Block on Trump's Asylum Ban Upheld by Supreme Court
The California Court of Appeal for the Second District decided two criminal cases, insurance reimbursement claim, an attorney's anti-SLAPP motion to strike a lawsuit by a former client, and a child custody and support case.
In In re Mille, No. B217102, the court dealt with whether to grant defendant's request for habeas relief based on his 84-day delay in transfer from a county jail to a state hospital after the superior court ordered the sheriff to transport him for evaluation and treatment. Although, the court concluded that the trial court should have granted defendant's initial petition and ordered the sheriff for prompt transfer, the petition was denied as moot because defendant is no longer in custody of the county jail or the sheriff, and having been transferred to the hospital, he has now received the relief requested.
In People v. Nitschmann, No. B210291, the court flatly refused a defendant's request to either withdraw from the negotiated disposition or a lesser sentence. The court based its conclusion on the fact that defendant's written 16 page plea agreement and waiver of constitutional rights with a 10 page oral colloquy with the prosecutor and trial court clearly showed that he understood the disposition and wanted immediate sentencing.
In Oasis W. Realty, LLC v. Goldman, the court faced a challenge to the trial court's denial of defendant-attorney's anti-SLAPP motion. Defendant's motion to strike was in response to a lawsuit by a former client in connection with development of real estate in Beverly Hills, which the client claimed the attorney's actions, following termination of the representation, was in opposition to the redevelopment efforts, in breach of fiduciary duty and professional negligence. In reversing the trial court's denial of the motion, the court held that all causes of action in the complaint arose from acts in furtherance of protected activity and plaintiff could not show a probability of prevailing at trial.
In City of Laguna Beach v. California Ins. Guarantee Ass'n, No. B214027, the court addressed the issue of whether the addition of subdivision (c)(13) to Insurance Code section 1063.1 abrogated Denny's Inc. v. Workers' Comp. Appeals Bd. (2003) 104 Cal App.4th 1433. In concluding that it did not, the court held that the Denny's rule was properly invoked in granting summary judgment in favor of the defendant as it need not reimburse a permissbly self-insured employer for benefits paid to an employee for cumulative injurry if employer's liability is based in part on a period of time when the employer was self-insured and chose not to buy excess coverage.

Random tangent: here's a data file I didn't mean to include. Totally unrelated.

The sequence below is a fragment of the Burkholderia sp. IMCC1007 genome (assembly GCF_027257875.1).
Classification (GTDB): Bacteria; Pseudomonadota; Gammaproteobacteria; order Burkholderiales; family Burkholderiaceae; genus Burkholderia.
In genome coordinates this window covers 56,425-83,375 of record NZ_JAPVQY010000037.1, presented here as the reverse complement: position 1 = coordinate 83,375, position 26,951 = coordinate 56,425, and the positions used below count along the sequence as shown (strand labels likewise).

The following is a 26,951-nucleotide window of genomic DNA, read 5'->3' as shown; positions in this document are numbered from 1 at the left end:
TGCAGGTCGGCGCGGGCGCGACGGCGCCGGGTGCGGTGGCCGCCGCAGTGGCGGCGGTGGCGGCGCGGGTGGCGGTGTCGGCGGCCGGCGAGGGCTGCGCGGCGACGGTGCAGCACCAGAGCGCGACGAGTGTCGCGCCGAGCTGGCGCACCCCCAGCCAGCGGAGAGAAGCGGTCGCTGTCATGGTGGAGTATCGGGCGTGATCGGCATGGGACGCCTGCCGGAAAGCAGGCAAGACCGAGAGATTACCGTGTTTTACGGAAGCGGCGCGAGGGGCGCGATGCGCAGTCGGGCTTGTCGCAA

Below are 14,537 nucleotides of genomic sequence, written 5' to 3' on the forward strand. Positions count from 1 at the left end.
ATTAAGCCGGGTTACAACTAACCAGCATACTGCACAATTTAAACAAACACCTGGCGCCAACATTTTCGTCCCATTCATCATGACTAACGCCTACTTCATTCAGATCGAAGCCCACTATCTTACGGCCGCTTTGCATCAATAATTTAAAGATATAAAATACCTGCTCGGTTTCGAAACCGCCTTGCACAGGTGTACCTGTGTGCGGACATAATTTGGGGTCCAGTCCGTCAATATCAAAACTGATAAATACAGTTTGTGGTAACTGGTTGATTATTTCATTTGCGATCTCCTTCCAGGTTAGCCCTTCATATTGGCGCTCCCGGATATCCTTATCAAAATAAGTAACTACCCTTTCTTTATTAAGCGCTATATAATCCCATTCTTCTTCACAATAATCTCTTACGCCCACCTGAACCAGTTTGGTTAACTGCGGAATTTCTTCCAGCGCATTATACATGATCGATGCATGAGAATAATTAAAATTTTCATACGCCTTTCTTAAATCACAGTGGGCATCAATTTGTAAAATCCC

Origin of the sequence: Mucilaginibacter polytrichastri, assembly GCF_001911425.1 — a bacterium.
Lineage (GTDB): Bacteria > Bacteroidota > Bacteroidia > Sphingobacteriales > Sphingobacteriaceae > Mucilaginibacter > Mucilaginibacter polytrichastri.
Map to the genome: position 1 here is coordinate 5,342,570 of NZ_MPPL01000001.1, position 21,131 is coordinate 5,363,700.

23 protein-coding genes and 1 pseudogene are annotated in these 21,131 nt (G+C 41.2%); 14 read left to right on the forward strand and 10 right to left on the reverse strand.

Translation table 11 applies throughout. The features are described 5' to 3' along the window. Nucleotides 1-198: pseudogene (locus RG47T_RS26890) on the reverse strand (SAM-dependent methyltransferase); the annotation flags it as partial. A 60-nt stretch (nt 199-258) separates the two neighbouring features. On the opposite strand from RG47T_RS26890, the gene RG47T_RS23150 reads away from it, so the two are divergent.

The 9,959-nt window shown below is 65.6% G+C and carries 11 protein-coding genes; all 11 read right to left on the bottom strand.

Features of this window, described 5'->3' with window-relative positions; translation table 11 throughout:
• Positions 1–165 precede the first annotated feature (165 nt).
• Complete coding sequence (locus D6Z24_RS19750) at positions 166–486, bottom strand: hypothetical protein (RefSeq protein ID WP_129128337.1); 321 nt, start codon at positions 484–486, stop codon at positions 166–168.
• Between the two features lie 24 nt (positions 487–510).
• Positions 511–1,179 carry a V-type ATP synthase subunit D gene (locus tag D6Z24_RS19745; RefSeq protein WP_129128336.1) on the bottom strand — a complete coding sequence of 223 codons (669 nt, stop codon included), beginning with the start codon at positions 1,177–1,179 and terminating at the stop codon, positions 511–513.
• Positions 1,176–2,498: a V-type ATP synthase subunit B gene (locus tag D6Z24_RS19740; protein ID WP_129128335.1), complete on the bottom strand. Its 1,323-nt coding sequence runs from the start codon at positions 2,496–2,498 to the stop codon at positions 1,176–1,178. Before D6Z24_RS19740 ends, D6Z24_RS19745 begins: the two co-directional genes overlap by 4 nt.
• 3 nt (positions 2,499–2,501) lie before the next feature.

In Mendoza v. Ramos, No. B211969, the court faced a challenge to the trial court's decision declining to attribure income to the mother of petitioner's four children. In affirming the trial court's decision, the court rejected the father's assertion that income can be attributed to the mother because she is pursuing an education rather than working because he has not shown that the mother has the ability to earn the income he seeks to impute. Furthermore, imputation of income to a parent on CalWork's would be contrary to public policy.
In Galbiso v. Orosi Pub. Util. Dist., No. F056506, the Fifth District faced a challenge to the trial court's sustaining defendant's (a public utitlity district) demurrer to plaintiff's complaint seeking a preliminary injunction to prevent defendant from conducting a tax sale of her property for collection of sewer assessments. In affirming the decision to sustain general demurrer to complaint for injunctive relief, the court rejected all causes of action for injunctive relief, including plaintiff's claim that the defendant had no authority to conduct a tax sale because this remedy was time-barred under section 104505's provisions. The court also rejected her cause of action under the Brown Act and held that the trial court correctly sustained the demurrer to the writ of mandate petition as well.
Lastly, in In re E.O., No. A124534, the First District affirmed the juvenile court's denial of a father's request for presumed father status. In so affirming, the court considered the fact that the father did not have any contact with the children, a 14-year old and a 7-year old, until recently, and the children expressed their wishes not to be with him. Moreover, the court concluded that the father did not come within any of the categories set forth in Family Code section 7611 that may entitle him presumed father status.
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